Please Note – Reduced capacity and socially distanced seating for our Tuesday, Wednesday and Thursday evening performances of this production.
Childlike in his innocence but grotesque in form, Frankenstein’s bewildered creature is cast out into a hostile universe by his horror-struck maker. Meeting with cruelty wherever he goes, the increasingly desperate and vengeful Creature is determined to track down his creator and strike a terrifying deal…
Scientific responsibility, parental neglect, cognitive development and the nature of good and evil, are embedded within this thrilling, gory, deeply disturbing classic tale.
Nick Dear’s adaptation of Frankenstein, based on the novel by Mary Shelley, premiered at the National Theatre, London, in February 2011 starring Benedict Cumberbatch.
Warning – this play contains scenes of a graphic sexual and violent nature. Not for the faint hearted.
Adapted by Nick Dear
Based on the Novel by Mary Shelley
The rest of the world in which he strives to survive sees him as a freak, incapable of thought or
feeling and the children he comes into contact with pelt him with stones.
resonance that still rings true today.
In 30 years of reviewing amateur theatre I can’t remember a performance as deeply affecting as that
of Rhys Nuttall who plays The Creature.
opening scene and begins a life of unmitigated torment and rejection.
many years to come, for both its searing intensity and unbridled physicality.
literature thanks to the patient and kindly De Lacey, his only friend in the world are beautifully
played by Nuttall and Hugh Everett are perfectly played.
whips away our collective comfort blanket, a world where the sun never seems to shine. Bad
productions just aren’t in this man’s DNA, are they?
contemporary feel it also remains faithful to it.
for me was how people reacted to The Creature, for me that was the truly monstrous thing.
These are interesting times at the Garrick Playhouse in the leafy south Manchester suburb of Altrincham. Under the aegis of Artistic Director Joseph Meighan, their programming is broadening its appeal beyond the traditional light comedy and murder mystery, into edgier and darker territory. So, we find 2022 kicking off with an absolutely cracking adaptation of the Mary Shelley gothic masterpiece, both chilling and thought provoking and with a simply stunning central performance.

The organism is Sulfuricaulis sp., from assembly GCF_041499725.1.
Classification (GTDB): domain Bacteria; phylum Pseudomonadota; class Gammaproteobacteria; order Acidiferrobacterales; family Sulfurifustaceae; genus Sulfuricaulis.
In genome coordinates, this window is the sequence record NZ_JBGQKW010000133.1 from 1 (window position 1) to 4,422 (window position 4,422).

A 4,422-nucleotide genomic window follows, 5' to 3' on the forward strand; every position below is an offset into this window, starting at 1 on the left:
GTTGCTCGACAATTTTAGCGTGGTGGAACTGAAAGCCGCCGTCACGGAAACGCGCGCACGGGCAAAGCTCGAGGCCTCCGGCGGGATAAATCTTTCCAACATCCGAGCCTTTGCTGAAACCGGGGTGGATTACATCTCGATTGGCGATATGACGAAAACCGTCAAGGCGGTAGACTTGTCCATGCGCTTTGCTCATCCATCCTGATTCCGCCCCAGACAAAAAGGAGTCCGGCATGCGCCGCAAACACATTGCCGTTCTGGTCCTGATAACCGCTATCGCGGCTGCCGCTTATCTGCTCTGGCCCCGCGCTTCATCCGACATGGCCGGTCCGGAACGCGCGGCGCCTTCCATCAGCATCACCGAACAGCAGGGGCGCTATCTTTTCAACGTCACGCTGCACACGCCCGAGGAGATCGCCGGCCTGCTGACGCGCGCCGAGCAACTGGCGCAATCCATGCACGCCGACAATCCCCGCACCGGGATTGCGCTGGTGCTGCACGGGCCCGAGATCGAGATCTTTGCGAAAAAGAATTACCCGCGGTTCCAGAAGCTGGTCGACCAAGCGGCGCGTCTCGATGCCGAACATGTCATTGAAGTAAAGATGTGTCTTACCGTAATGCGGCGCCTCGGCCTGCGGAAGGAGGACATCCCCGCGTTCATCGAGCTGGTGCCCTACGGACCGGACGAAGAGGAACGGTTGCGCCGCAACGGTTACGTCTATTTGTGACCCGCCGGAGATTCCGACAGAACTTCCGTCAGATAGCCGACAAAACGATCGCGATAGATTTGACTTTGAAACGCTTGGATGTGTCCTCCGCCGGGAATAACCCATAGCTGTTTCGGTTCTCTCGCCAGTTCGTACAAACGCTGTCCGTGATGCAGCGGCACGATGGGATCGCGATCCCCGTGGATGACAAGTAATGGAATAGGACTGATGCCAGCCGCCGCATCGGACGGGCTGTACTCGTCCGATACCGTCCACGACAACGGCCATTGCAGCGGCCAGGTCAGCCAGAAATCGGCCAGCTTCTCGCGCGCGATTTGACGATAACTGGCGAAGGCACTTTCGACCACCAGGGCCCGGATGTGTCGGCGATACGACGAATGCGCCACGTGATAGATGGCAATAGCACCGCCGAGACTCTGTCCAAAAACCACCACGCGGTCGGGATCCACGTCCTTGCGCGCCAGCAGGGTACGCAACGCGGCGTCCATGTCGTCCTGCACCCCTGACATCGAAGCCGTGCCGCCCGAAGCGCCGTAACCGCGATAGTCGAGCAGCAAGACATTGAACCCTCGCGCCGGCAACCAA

Those patrons expecting a hoary old ‘Boris Karloff with a bolt through the neck’ rendition, would have been disappointed. With Direction and Set Design in the capable hands of Barry J C Purves, this was always going to be a more delicate study on the nature of humanity. By using Nick Dear’s 2011 National Theatre adaptation of the Shelley novel, placing The Creature (Rhys Nuttall) at the centre of the story gave both pace and arc to the two-hour production, dispensing with the unnecessary backstory of the creator.
As the story progresses, we observe the best and worst of mankind. The Creature encounters both hostility and kindness wandering through the world, searching first for the answer to the question ‘Who am I?’, morphing into his quest to find his creator and create a companion in his loneliness. The scenes with De Lacey (Hugh Everett), a blind peasant who teaches The Creature to read and showing him the only warmth he encounters, are delicate and tender and his development towards humanity serves to make later scenes involving both murder and rape all the more compelling.
An issue with such a strong central performance was that the parallel story of Victor Frankenstein was somewhat overshadowed in the narrative, with Cunningham needing more obsessional madness in his performance to match the physicality and dominance of Nuttall. In the same way Cumberbatch/Miller found in the original NT production, doing this allows the relationship with his fiancé Elizabeth (Amy Lou Harris) to take a more prominent part in the latter story and provide some balance. Victor Frankenstein’s story is a sorry tale of how single-minded passion can fatally cloud judgment and the play asks us whether a person is innately good or evil, or is it society which dictates our character and actions.
Overall, an ambitious and successful realisation of an excellent adaptation, lifted to another level by a superb performance from Nuttall as The Creature. Amateur theatre of the very highest quality
North West End UK Rating: ★★★★
Frankenstein does raise a lot of questions – what is it that defines good and evil? Is someone born evil, or is it something that society makes them? And ultimately what are the consequences of our actions? The production serves as a reminder that we shouldn’t tamper with things and let them be.
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